Then the living tree of your choice is delivered to your doorstep for you to place wherever you want around the house (avoid warmer parts of the room or else the tree will think spring came early) and to decorate however you please. Just make sure you also water it with about half a liter of water a day (it comes with its own drip plate, so things won’t get messy.)
Once the season is over, you then set up a time to have the company come pick up the tree, give you back the £30 or $40 deposit, given that the tree hasn’t been obliterated by the kids, the pets, and/or that one family Christmas dinner that nobody talks about. And if you liked the tree, you can reserve it for next season!
Co-Founder Catherine Loveless said the average rotting 6ft tree produces 16kg of CO2 and there’s around 7M of them annually in landfills
“All the trees are returned to the farm in January where they are cared for till the following year. If a customer has liked their tree, then it can return to them the following year. 97% of these rollover trees survived the 2 heatwaves this summer and were able to return to customers this year. They become part of the family and the customer is excited to see how much it has grown,” said Catherine.
Now, Catherine did explain that their business has two delivery options—one is where a customer can come to a local pop-up hub and choose the tree they have paid for, but this means that the customer will also need a car and the pot weighs a lot, while the other option is to rent it blind online and to have it delivered to you. And we both know Christmas trees are such a subjective thing.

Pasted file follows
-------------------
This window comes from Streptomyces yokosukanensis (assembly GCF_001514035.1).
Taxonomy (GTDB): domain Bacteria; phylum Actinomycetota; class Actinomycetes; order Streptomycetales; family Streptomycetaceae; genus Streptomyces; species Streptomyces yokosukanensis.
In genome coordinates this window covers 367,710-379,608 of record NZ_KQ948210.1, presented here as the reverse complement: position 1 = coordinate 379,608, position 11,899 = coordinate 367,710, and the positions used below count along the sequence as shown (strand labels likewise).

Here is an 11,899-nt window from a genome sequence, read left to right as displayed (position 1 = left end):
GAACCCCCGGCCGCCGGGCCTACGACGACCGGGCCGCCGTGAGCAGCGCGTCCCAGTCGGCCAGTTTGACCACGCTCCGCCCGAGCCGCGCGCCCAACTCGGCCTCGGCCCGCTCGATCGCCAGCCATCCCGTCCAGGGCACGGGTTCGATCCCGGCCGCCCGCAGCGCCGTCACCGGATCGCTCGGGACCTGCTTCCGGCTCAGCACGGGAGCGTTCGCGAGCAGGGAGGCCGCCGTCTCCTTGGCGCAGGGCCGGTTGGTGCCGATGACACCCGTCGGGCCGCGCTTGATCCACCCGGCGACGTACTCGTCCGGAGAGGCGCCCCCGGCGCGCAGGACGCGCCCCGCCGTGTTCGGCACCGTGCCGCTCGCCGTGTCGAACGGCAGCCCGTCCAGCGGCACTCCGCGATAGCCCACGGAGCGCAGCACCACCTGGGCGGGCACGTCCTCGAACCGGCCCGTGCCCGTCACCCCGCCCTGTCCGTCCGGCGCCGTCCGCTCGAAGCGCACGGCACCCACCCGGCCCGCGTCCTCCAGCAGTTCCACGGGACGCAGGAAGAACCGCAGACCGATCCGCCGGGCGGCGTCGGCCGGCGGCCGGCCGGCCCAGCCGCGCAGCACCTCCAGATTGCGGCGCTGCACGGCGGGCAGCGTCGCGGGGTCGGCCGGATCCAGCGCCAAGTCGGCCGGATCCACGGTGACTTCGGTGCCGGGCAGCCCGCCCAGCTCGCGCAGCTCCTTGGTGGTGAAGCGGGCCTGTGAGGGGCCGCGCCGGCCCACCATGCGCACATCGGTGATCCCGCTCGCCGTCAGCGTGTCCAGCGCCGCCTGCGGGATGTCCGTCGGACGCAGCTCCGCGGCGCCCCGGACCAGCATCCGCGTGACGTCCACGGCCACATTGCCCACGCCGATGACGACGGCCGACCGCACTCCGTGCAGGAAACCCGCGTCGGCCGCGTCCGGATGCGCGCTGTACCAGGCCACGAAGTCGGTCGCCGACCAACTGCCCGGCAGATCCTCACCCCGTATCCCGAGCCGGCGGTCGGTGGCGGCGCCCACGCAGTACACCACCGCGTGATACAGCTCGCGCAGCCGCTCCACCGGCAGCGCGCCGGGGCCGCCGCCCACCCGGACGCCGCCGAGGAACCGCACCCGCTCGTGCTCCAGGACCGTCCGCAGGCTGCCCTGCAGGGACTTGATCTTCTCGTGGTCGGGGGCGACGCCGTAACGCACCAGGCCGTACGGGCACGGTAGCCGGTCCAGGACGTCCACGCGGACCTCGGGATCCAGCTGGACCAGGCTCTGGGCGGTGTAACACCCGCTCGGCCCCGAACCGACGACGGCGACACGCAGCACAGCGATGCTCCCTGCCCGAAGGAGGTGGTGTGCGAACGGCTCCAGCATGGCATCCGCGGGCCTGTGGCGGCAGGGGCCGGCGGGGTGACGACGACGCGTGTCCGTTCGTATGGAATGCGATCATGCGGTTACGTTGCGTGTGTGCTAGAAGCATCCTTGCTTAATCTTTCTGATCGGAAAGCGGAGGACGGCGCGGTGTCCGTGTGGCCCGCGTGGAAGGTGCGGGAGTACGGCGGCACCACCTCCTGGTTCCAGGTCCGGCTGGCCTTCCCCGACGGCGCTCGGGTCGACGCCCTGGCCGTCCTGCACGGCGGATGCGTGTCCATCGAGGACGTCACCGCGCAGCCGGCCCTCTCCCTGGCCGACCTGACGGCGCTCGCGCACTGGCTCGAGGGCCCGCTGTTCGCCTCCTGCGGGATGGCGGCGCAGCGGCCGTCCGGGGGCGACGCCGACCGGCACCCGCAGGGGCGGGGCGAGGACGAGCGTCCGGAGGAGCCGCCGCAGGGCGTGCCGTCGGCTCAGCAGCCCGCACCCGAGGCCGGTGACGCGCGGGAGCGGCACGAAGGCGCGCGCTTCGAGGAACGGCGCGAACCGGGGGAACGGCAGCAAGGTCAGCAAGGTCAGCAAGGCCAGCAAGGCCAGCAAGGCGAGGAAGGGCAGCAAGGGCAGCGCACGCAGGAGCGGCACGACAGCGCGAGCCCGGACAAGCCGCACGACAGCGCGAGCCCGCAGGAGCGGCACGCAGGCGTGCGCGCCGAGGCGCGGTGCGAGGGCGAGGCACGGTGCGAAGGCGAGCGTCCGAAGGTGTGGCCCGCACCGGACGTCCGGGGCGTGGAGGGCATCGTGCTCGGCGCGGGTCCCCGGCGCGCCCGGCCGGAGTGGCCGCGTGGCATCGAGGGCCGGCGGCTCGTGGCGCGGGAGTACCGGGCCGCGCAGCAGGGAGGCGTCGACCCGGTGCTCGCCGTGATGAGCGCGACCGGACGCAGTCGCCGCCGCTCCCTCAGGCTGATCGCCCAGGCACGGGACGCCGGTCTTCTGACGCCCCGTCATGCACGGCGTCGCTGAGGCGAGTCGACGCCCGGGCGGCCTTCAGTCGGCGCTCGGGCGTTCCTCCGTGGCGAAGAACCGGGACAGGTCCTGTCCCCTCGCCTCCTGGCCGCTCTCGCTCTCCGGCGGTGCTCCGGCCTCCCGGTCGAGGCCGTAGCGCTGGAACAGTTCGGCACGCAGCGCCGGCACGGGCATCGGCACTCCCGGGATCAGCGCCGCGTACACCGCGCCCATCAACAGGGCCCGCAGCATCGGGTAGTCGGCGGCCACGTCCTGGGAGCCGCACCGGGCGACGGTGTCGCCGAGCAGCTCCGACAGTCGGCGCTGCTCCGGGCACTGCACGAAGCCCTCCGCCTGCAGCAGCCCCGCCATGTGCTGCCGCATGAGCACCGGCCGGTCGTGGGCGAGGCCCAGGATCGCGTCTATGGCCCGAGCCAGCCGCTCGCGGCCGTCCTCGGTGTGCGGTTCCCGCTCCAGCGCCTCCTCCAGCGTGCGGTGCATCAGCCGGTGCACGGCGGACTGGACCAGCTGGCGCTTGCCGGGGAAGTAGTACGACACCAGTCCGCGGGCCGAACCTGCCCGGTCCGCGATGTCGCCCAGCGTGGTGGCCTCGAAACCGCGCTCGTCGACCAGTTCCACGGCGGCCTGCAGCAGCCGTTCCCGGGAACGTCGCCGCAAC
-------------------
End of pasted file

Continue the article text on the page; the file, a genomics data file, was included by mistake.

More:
BUT, despite this, this way you’re making sure your Christmas tree isn’t one of the aforementioned 7 million that have been cut down and met their fate in a local landfill, but one that will continue living and helping fight climate change.
The company offers several sizes of Christmas trees, each named after London’s smallest to biggest boroughs
And if you’re wondering how you can turn this into an educational thing for the kids, the people at the London Christmas Tree Rental got you covered:
“We have a sister company, Holly Berry Trees, where Holly Berry, who is Father Christmas’s next door neighbour, posts out mini pot grown Christmas trees. These are predominantly to children and come with lights, decorations, reindeer poop (compost) and a beautifully illustrated story about life in the North Pole living next to Santa,” elaborated Catherine.
She continued: “They are not rented, but bought. After Christmas, the child can either keep the tree in it’s pot and it can come back into the house again the following year, or they can plant it directly into the garden. It is the child’s own tree, to name and care for. It educates the child from a young age to the importance of the environment and learning to care for something living, whilst wrapped up in a magical Christmas character.”
Depending on the size, renting a tree for the holidays will net you anywhere between £39 and £69 ($50–$92)
If you happen to live in the London area and haven’t got a Christmas tree yet, why not get in touch with the London Christmas Tree Rental? You can also follow them on the various social media that they’re on, including Facebook and Instagram.
But before you go decorating and Christmas shopping, why not let us know what you thought about this and what Christmas tree you’re going for this year in the comment section below!